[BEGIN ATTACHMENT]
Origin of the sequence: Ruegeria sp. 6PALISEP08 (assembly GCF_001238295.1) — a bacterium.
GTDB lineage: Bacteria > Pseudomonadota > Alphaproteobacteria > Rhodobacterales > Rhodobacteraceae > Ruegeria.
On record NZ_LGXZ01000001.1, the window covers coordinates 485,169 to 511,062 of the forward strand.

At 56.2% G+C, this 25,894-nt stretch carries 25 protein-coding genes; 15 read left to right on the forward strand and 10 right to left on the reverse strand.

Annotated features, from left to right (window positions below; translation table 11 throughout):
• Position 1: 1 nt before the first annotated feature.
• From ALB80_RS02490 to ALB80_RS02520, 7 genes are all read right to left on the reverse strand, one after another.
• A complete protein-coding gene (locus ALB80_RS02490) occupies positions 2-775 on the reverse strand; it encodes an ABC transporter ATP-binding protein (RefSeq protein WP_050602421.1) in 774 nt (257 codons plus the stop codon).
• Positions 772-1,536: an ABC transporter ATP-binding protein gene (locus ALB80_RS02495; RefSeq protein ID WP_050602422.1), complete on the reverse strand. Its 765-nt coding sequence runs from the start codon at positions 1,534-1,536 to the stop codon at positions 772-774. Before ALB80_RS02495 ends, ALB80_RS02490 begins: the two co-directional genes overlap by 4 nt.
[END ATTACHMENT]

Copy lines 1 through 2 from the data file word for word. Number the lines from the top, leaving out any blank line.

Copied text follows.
Origin of the sequence: Ruegeria sp. 6PALISEP08 (assembly GCF_001238295.1) — a bacterium.
GTDB lineage: Bacteria > Pseudomonadota > Alphaproteobacteria > Rhodobacterales > Rhodobacteraceae > Ruegeria.